How much menstruation affects the activities of women and girls can be different depending on the situation, but it is a significant issue, especially in countries with lower incomes. Many studies say that not having good ways to manage menstruation makes a lot of girls skip school or even leave school altogether. When girls and women are asked why they do not go to school or work, they often mention about not having clean bathrooms, not having a good place to wash, change, and disposing the materials used. Girls also talk about cultural rules that exclude them during menstruation. Studies have also revealed that many schoolgirls refrain from bathing during menstruation due to the social taboo of coming in contact with water at this time. And at times girls are compelled to stay in huts or sleep in fields during their periods. This can mean not being allowed to touch water, plants, cook, clean, socialize, or sleep in their own bed while having their period. Many of them are also scared of being teased or made fun of.In many cultures, onset of menstruation is seen as a sign that a girl is becoming a woman and is ready for marriage. This also leads to some girls leaving school early.
Apart from these aspects, several studies highlight the connection between using inappropriate materials for absorbing menstrual blood and health issues linked with it. For example, use of materials that does not dry easily can lead to infections among girls and women. When girls and women have access to sanitary materials that are safe and affordable for managing their menstruation, this reduces the risk of infections. Conversely, poor menstrual hygiene can pose serious health risks, contributing to reproductive and urinary tract infections.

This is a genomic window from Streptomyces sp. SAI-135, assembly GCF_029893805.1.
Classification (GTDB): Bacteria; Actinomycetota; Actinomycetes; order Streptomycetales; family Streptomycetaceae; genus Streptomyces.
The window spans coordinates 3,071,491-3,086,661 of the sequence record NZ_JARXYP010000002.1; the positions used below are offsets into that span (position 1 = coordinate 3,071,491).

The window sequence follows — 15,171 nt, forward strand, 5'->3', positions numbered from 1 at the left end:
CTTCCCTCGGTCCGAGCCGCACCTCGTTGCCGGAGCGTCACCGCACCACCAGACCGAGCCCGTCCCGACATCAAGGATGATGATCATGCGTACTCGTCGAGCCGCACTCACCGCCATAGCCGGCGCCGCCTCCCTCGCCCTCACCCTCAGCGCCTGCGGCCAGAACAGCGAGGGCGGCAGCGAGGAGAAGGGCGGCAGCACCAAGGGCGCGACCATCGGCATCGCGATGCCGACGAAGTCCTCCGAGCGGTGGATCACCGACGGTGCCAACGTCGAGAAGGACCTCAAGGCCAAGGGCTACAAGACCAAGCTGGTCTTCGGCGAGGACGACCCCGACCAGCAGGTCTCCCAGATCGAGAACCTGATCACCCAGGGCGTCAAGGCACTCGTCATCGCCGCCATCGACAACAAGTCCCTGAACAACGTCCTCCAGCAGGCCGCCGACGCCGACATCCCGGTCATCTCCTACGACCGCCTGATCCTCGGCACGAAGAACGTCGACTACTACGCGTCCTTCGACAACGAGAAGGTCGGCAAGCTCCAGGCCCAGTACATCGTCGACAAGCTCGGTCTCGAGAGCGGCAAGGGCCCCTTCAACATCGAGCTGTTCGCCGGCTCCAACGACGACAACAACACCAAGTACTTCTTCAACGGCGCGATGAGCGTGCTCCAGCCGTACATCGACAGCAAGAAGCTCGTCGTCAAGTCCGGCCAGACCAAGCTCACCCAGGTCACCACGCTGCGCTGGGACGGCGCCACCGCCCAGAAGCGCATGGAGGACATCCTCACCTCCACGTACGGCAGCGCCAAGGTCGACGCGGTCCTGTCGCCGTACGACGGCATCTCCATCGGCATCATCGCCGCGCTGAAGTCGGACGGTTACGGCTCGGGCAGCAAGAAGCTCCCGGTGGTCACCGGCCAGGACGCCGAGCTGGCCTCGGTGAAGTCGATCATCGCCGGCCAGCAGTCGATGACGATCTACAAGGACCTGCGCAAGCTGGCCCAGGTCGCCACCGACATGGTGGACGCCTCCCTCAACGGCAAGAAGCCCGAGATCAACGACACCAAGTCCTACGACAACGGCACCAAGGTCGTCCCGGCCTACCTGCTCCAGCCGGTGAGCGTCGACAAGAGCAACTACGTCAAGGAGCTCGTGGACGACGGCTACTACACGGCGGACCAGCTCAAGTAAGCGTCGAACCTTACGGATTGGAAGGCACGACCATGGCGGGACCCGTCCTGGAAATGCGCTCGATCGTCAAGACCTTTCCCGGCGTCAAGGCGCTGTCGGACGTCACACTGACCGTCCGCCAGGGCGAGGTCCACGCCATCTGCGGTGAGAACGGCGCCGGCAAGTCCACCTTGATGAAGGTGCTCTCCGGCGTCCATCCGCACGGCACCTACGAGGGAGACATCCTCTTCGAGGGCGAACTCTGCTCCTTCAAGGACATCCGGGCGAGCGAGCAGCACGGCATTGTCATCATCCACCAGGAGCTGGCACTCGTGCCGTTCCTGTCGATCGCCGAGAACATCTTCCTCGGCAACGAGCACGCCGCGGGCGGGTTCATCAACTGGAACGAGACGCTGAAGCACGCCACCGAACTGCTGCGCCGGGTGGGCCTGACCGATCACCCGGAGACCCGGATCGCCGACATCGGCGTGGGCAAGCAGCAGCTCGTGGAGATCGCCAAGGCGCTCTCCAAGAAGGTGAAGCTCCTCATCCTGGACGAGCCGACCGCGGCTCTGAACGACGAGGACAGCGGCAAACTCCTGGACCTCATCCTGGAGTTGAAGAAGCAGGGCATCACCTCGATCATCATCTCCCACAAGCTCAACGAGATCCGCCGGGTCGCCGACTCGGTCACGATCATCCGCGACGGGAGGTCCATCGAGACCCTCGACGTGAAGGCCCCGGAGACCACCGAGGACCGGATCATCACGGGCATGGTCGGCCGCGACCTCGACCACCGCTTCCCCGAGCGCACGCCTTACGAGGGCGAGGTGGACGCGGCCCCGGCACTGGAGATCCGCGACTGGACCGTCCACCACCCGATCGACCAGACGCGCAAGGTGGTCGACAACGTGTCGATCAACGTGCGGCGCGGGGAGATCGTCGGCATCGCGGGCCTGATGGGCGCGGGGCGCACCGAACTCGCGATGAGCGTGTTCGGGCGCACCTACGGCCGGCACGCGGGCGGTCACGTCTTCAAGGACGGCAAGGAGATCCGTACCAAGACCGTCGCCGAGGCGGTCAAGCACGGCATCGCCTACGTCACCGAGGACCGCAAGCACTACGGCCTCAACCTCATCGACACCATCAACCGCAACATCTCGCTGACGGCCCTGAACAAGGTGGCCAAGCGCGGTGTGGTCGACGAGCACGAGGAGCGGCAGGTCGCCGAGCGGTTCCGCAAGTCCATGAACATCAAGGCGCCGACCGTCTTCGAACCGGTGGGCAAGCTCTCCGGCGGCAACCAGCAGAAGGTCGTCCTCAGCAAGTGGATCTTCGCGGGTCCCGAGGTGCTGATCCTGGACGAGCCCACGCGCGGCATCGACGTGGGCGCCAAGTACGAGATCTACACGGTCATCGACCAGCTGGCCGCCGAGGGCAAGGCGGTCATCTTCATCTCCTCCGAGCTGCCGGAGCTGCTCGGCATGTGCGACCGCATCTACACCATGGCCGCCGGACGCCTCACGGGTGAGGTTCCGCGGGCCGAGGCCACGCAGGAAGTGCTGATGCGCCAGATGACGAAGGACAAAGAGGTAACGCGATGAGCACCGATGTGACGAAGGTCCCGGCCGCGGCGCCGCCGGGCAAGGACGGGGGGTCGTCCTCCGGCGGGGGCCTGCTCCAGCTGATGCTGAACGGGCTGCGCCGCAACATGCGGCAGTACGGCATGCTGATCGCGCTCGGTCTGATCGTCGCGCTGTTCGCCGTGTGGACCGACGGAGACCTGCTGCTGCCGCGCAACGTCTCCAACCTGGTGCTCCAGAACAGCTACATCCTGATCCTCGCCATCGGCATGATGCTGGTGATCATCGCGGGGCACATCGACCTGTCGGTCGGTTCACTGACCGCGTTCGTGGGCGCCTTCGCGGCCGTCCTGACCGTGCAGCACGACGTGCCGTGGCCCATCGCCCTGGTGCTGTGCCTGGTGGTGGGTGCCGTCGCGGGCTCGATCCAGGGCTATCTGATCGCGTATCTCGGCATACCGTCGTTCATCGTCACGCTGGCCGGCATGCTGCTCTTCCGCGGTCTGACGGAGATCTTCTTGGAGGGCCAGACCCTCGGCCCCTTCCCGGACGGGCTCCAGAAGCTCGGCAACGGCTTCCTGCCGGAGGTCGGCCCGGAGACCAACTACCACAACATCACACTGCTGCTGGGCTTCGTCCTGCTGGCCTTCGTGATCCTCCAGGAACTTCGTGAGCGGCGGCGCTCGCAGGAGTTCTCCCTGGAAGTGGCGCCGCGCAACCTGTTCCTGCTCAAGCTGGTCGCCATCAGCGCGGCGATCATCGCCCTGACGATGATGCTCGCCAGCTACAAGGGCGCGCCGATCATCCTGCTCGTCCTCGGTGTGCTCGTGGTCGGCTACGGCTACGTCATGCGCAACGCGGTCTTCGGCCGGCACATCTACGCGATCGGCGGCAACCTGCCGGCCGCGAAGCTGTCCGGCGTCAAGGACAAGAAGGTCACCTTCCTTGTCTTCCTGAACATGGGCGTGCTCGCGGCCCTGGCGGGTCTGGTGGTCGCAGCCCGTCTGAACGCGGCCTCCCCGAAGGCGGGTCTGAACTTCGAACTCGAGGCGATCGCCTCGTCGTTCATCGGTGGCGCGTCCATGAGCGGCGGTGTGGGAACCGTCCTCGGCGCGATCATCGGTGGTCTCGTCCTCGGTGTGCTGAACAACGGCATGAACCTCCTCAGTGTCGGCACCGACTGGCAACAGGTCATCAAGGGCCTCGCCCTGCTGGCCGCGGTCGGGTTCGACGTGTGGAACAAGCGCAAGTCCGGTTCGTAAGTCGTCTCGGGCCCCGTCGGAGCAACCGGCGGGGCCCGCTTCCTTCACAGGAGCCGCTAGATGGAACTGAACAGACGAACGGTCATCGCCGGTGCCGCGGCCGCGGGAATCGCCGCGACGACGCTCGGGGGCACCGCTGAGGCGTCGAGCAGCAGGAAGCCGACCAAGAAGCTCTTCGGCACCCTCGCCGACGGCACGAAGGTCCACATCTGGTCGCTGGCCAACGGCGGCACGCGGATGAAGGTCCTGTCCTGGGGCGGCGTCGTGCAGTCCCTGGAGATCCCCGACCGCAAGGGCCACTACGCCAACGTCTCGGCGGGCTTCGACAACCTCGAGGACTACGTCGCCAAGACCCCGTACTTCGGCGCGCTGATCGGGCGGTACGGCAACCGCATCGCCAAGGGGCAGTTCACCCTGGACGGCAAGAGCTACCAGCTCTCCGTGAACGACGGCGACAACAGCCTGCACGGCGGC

Further, inadequate disposal of menstrual materials, especially in public places, prompts women and girls to secretly dispose of their menstrual waste, causing environmental harm. This is a significant issue especially where flushing menstrual waste down the toilet continues to cause expensive blockages and damage to sewerage systems.
In a scenario of limited information and understanding, discussing menstrual health and hygiene at all levels is crucial for several reasons. Open discussions help normalize menstruation, breaking down the societal stigma and taboos associated with it. When people feel comfortable talking about menstrual health, it contributes to a more inclusive and understanding environment.Menstrual health discussions should not be limited to one gender. Inclusive conversations involving all genders help create empathy and understanding, breaking down stereotypes and promoting a more equitable society. These discussions also help in development of policies that address the needs of individuals who menstruate, including access to menstrual products, facilities, and education. Advocacy efforts can be strengthened through informed conversations.Top of FormBottom of Form
Thus, promoting menstrual health and hygiene is crucial for upholding women’s dignity, privacy, bodily integrity, and, consequently, their self-efficacy. Increasing awareness amongst all and at all levels builds an environment that fosters non-discrimination and gender equality. In such an environment, female voices are heard, girls have choices about their future, and women have options to become leaders and managers.

Dr Benazir Patil is the Chief Executive Officer of a not-for-profit organization called SCHOOL.’